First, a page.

September 2013

Dear Friends,

We’d seen the wedding photos before, but sat captivated once again as they passed before us on the laptop on our kitchen table, where the bride and groom, Michi and Glynis, were seated beside us.  The bride, Nancy’s niece, was stunning and her dress remarkable – the lower part an exquisitely made white sphere, the top, the neatest pale-green bodice, while the groom in long frock coat, lace cuffs and black calf stockings looked both elegant and radiant. The wedding was in the lovely Austrian spa town of Bad Ischl. It was a very beautiful day and Peter conducted the wedding.

Happy Austrian couple

Also watching the wedding photos with us were two very great friends from Yemen; Dr Sameera, who worked in the Christ Church medical clinic some years ago and her lovely daughter, Ghoson, herself newly-engaged to a friend in Yemen and currently over in Britain doing a placement in a dental practice near Bristol.

Dr Sameera enjoying the beach
Ghoson tries her hand at bread making

When we’d seen the wedding photographs, we asked after Ghoson’s brother – a gifted and popular singer, and in his songs, an often articulate and outspoken commentator on Yemen affairs. Ghoson then went online and in moments we were transported from pictures of laughter and beauty to carnage and grief – to pictures of a parade ground in Sanaa (Yemen’s capital) where a few months ago one hundred young servicemen were killed at their graduation ceremony by a suicide bomber. The contrast between what we had just been watching and now saw could not have been greater. Interspersed with pictures of the bloodied parade ground and a few dazed survivors, were clips of Ghoson’s brother singing a passionate lament for those killed, along with a haunting refrain asking what possessed the mind of the youngster who had killed them. It was the turn of the bride and groom – shocked and stunned to ask questions of the pictures now on the screen. They entered as readily into the grief and horror as Ghoson and her mother had moments before entered into their joy.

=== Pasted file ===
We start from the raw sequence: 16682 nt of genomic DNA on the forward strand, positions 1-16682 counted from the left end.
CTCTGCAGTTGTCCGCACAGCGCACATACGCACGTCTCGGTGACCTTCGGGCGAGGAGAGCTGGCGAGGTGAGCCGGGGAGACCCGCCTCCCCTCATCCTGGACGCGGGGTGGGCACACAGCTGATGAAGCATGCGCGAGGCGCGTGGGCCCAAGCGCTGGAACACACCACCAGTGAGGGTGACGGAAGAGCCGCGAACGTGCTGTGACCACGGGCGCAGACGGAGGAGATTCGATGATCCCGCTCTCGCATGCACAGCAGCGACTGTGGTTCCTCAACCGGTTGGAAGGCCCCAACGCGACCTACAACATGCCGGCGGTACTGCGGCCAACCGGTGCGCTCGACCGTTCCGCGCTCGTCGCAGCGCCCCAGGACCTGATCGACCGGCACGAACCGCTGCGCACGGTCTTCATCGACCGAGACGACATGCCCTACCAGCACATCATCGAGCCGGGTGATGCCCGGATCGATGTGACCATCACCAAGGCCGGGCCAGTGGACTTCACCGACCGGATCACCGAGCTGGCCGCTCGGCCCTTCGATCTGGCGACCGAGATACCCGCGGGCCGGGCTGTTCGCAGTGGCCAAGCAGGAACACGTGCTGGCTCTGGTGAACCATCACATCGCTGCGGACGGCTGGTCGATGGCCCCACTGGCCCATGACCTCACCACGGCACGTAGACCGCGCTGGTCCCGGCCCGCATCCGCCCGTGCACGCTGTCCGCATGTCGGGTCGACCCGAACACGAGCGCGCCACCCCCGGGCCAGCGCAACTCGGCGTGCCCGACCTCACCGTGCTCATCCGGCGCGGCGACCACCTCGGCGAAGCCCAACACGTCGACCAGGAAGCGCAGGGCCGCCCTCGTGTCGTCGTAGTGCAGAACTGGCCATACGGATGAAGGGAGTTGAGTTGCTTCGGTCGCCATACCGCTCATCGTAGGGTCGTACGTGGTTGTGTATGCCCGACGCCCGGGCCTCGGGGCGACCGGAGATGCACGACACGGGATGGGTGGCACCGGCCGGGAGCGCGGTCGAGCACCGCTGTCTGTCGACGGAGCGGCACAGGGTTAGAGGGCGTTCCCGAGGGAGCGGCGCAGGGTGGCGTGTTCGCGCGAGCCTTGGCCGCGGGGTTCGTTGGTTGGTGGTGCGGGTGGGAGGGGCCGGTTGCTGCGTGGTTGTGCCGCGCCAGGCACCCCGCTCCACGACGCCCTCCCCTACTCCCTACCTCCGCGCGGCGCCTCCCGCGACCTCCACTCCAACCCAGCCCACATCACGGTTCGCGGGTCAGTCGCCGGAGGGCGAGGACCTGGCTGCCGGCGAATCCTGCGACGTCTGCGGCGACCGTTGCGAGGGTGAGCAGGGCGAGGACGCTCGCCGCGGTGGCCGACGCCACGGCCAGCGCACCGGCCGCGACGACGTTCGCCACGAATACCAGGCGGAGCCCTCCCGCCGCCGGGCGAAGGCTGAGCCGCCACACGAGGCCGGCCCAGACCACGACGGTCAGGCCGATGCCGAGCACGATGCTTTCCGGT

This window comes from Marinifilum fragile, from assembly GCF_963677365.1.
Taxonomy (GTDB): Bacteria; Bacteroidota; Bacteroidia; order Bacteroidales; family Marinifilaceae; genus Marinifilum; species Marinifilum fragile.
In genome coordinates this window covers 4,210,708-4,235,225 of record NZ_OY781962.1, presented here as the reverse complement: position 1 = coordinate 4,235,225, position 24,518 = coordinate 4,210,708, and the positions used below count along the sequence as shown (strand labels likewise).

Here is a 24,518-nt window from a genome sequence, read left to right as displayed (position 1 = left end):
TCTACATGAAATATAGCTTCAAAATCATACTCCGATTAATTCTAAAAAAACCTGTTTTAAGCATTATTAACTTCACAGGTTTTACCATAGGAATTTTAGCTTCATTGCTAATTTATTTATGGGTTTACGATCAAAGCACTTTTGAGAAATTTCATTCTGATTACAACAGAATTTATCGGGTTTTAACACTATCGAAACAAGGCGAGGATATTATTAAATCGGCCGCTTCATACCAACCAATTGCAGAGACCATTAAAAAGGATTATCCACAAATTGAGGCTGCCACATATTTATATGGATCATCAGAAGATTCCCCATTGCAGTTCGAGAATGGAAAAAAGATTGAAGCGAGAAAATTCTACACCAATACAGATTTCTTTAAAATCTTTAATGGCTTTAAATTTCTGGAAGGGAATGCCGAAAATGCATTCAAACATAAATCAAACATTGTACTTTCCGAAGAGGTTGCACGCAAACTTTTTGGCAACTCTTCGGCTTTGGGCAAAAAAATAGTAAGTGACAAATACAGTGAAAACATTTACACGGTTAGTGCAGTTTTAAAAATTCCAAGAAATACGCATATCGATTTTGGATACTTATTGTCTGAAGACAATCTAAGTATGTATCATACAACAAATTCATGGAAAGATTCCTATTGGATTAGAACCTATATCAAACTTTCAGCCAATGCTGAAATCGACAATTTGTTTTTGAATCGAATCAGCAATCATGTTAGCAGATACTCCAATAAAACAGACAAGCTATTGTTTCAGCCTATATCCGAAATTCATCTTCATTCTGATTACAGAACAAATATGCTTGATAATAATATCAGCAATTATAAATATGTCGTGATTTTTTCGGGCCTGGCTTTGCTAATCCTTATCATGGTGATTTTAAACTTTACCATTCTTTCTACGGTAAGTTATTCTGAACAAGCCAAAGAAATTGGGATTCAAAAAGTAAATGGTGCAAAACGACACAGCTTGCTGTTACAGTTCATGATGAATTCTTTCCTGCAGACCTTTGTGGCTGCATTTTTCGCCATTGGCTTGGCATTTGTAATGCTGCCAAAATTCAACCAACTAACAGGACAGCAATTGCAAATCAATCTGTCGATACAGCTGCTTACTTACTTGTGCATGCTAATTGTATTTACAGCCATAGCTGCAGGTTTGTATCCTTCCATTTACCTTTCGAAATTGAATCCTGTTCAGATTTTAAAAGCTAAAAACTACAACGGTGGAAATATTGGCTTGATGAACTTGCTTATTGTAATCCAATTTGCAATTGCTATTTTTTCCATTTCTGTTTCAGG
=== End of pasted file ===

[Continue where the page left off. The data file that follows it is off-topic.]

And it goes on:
There was a significant wedding in Aden too a week ago, that of Dr Tahani, one of our two young lady eye surgeons and Ahmed Soufi, eye technician, also at the clinic. We would have loved to have been there though in reality only Nancy would have been allowed to attend. We were told that it was very happy, and today we have news that Peter Welby, who spent time with us in Aden as our volunteer, has just got engaged, which is great. His fiancée, Jen, is lovely. Nigel Dawkins, who with his wife Catherine were our successors in Aden has, we have also just learned, been appointed to a post as a Canon on the staff of St Paul’s Cathedral in London, which is very good news.